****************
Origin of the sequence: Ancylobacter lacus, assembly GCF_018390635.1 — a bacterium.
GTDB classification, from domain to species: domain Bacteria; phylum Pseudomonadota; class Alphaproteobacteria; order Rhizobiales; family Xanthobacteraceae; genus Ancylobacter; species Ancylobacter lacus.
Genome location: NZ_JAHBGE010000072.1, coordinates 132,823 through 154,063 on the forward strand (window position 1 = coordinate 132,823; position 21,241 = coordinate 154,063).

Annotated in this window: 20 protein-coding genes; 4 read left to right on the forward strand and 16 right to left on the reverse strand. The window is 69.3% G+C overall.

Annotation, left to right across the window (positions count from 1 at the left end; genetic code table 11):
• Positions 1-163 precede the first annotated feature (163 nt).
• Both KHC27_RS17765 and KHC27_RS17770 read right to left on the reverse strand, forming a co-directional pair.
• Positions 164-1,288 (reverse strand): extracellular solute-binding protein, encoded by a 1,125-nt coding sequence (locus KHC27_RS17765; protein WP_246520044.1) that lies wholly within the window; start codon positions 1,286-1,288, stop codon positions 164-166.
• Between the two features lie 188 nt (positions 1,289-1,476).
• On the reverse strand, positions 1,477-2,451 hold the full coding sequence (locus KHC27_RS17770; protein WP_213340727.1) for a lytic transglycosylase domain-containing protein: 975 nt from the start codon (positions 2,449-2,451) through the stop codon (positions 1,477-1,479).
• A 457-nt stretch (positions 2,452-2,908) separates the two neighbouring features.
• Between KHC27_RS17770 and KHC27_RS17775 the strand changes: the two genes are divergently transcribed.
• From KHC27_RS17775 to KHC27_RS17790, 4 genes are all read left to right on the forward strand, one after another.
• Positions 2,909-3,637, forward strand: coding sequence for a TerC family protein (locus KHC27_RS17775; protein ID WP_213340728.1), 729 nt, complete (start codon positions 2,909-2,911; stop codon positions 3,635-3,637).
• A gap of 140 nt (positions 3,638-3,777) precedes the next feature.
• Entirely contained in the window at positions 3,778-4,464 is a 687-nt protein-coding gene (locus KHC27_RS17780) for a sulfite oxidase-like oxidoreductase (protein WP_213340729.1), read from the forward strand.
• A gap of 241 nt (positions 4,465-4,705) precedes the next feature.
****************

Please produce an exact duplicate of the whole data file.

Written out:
Origin of the sequence: Ancylobacter lacus, assembly GCF_018390635.1 — a bacterium.
GTDB classification, from domain to species: domain Bacteria; phylum Pseudomonadota; class Alphaproteobacteria; order Rhizobiales; family Xanthobacteraceae; genus Ancylobacter; species Ancylobacter lacus.
Genome location: NZ_JAHBGE010000072.1, coordinates 132,823 through 154,063 on the forward strand (window position 1 = coordinate 132,823; position 21,241 = coordinate 154,063).

Annotated in this window: 20 protein-coding genes; 4 read left to right on the forward strand and 16 right to left on the reverse strand. The window is 69.3% G+C overall.

Annotation, left to right across the window (positions count from 1 at the left end; genetic code table 11):
• Positions 1-163 precede the first annotated feature (163 nt).
• Both KHC27_RS17765 and KHC27_RS17770 read right to left on the reverse strand, forming a co-directional pair.
• Positions 164-1,288 (reverse strand): extracellular solute-binding protein, encoded by a 1,125-nt coding sequence (locus KHC27_RS17765; protein WP_246520044.1) that lies wholly within the window; start codon positions 1,286-1,288, stop codon positions 164-166.
• Between the two features lie 188 nt (positions 1,289-1,476).
• On the reverse strand, positions 1,477-2,451 hold the full coding sequence (locus KHC27_RS17770; protein WP_213340727.1) for a lytic transglycosylase domain-containing protein: 975 nt from the start codon (positions 2,449-2,451) through the stop codon (positions 1,477-1,479).
• A 457-nt stretch (positions 2,452-2,908) separates the two neighbouring features.
• Between KHC27_RS17770 and KHC27_RS17775 the strand changes: the two genes are divergently transcribed.
• From KHC27_RS17775 to KHC27_RS17790, 4 genes are all read left to right on the forward strand, one after another.
• Positions 2,909-3,637, forward strand: coding sequence for a TerC family protein (locus KHC27_RS17775; protein ID WP_213340728.1), 729 nt, complete (start codon positions 2,909-2,911; stop codon positions 3,635-3,637).
• A gap of 140 nt (positions 3,638-3,777) precedes the next feature.
• Entirely contained in the window at positions 3,778-4,464 is a 687-nt protein-coding gene (locus KHC27_RS17780) for a sulfite oxidase-like oxidoreductase (protein WP_213340729.1), read from the forward strand.
• A gap of 241 nt (positions 4,465-4,705) precedes the next feature.